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Chinese-Africa Joint Re­search Cen­ter improves farmer incomes by adding value to underutilized crops

moringa seeds

Sino-Africa Joint Re­search Cen­ter (SA­JOREC) at the Jomo Kenyatta Uni­versity of Ag­ri­cul­ture Tech­no­logy (JKUAT) in col­lab­or­a­tion with Botanic Dia­mond, a Kenya-based com­pany run by Chinese is im­prov­ing small-scale farm­ers’ in­come in Kenya by adding value to plants such as moringa, baobab, and tooth­brush trees into medi­cinal teas, es­sen­tial oils, and tooth­paste.

This was after SA­JOREC with the Chinese Academy of Sci­ences (CAS) dis­covered that Kenyan moringa was rich in sel­en­ium and had great mar­ket po­ten­tial, due to its health be­ne­fits after a farm pro­duce in­vest­ig­a­tion in 2015. They have since got­ten in­volved in boost­ing moringa pro­duc­tion in Kenya.

The two com­pan­ies teamed up to provide free seeds and tech­nical ad­vice to the loc­als. It also bought the moringa after it was har­ves­ted. One of the loc­als, Me­shack Mutevu who planted 200 trees was able to make up­wards of Sh100,000.

“Sino-Africa co­oper­a­tion should not stay in labor­at­or­ies and aca­demic pa­pers. The fun­da­mental re­search should be in­teg­rated into local situ­ations,” said Wang Qing­feng, dir­ector of SA­JOREC.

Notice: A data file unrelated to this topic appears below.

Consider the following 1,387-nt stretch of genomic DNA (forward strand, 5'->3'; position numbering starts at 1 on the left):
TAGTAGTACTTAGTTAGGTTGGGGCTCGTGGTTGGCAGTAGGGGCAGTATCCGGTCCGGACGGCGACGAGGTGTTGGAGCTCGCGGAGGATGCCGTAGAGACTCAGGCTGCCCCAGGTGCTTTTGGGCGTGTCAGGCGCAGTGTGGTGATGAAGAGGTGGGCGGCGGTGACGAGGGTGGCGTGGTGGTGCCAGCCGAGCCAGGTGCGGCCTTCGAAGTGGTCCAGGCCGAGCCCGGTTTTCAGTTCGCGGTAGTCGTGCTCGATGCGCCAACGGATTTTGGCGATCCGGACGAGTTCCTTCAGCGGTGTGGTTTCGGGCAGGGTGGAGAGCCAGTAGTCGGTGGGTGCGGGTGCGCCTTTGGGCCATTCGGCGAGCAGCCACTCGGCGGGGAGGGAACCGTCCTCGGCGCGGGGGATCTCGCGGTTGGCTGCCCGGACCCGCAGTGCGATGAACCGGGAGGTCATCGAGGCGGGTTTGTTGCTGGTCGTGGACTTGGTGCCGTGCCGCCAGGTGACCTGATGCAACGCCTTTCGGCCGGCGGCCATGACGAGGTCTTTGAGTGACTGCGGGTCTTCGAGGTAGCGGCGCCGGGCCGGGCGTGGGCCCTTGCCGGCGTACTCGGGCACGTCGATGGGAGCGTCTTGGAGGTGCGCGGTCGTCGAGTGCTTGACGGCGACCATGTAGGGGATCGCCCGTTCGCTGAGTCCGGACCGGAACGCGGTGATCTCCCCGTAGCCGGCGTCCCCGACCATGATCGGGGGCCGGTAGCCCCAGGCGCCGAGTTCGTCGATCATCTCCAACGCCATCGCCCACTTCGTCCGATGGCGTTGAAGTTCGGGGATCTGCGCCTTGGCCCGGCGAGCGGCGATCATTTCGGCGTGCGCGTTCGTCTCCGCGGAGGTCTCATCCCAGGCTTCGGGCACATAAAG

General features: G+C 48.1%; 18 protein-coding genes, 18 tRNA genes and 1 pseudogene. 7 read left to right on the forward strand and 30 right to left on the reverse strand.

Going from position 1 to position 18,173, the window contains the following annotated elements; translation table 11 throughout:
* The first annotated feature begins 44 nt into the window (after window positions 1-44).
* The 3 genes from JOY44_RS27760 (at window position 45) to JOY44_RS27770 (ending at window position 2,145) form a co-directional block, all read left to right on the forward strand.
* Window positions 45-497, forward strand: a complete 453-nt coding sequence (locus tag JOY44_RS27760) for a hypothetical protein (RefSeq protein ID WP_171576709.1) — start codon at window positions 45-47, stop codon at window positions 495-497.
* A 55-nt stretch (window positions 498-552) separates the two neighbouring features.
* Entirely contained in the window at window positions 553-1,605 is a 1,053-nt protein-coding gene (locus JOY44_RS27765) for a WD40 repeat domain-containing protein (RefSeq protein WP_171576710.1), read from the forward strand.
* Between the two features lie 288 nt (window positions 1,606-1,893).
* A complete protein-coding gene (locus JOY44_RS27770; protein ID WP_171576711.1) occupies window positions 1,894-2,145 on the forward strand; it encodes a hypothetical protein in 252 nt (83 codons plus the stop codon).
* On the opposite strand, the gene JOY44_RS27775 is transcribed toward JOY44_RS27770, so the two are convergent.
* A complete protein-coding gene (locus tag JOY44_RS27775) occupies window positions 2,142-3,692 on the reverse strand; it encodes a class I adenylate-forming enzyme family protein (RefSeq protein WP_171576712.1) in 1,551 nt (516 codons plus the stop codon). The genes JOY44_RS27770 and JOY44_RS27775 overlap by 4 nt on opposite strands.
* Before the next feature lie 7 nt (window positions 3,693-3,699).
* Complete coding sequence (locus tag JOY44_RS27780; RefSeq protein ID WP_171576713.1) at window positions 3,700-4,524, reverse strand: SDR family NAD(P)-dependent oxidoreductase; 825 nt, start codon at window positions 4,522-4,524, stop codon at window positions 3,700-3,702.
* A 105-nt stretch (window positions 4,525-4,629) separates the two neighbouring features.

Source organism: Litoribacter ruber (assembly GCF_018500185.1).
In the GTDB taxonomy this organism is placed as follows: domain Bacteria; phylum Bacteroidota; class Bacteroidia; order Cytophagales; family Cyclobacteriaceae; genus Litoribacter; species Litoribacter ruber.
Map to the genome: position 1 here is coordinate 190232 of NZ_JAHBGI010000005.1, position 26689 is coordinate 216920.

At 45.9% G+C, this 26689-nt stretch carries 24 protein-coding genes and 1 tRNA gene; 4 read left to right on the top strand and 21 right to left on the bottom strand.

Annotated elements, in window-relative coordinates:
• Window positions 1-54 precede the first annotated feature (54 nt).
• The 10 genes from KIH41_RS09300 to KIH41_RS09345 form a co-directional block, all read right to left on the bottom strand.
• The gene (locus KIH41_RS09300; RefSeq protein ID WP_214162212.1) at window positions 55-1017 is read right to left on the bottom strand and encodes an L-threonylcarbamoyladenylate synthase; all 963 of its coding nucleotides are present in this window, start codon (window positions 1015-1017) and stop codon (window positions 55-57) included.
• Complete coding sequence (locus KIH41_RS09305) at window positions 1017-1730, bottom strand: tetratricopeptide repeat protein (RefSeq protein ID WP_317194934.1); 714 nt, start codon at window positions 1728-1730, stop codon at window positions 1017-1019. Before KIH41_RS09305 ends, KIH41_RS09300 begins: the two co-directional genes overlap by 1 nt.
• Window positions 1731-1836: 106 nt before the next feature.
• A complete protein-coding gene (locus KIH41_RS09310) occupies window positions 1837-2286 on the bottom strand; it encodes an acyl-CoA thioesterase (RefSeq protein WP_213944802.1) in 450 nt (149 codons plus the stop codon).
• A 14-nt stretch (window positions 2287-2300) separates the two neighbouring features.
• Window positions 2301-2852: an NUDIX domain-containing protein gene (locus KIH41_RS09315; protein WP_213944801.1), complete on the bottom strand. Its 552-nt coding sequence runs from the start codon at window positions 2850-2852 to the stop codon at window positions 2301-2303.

Related News: Farm­ers re­plen­ish soils, pro­duce own oils with Moringa pro­ject

Related News: Baobab among first orphaned crops to un­dergo ge­netic map­ping

He also said the center has trans­formed a num­ber of Kenyan plants, in­clud­ing baobab, and tooth­brush trees, into medi­cinal teas, es­sen­tial oils, and tooth­paste, adding that many Kenyan farm­ers can lift them­selves out of poverty by plant­ing these plants.

 “the com­bin­a­tion of the CAS’ ad­vant­ages in tech­no­logy and private com­pan­ies’ grasp of the mar­ket will be­ne­fit more or­din­ary Kenyan house­holds,” Said Cui Chaojie, chair­man of Botanic Dia­mond.  Part of the res­ults is the de­vel­op­ment of 15 products out of 11 Kenyan plants.

Also, a doc­toral stu­dent cur­rently at the CAS Wuhan Botan­ical Garden is re­search­ing soil samples taken back from Kenyan res­id­en­tial com­pounds, schools, and pub­lic spaces with state-of-the-art equip­ment in the labor­at­ory.

On her side, Am­bas­sador of China to Kenya, Ms. Sun Bao­Hong com­men­ded that the massive de­vel­op­ment of the bi­lat­eral ties. She ac­know­ledged that com­bined ef­forts from both China and Kenya were re­spons­ible for this.

Related News: Oil maker look­ing for farm­ers to sup­ply them with moringa seeds

This is a clear in­dic­a­tion of China’s will­ing­ness to col­lab­or­ate with Africa and the very prom­ising suc­cess it could bring.

Fa­cil­it­ies like the Wuhan Botan­ical Garden present enorm­ous po­ten­tial for in­di­gen­ous tech­no­lo­gical ad­vance­ments.

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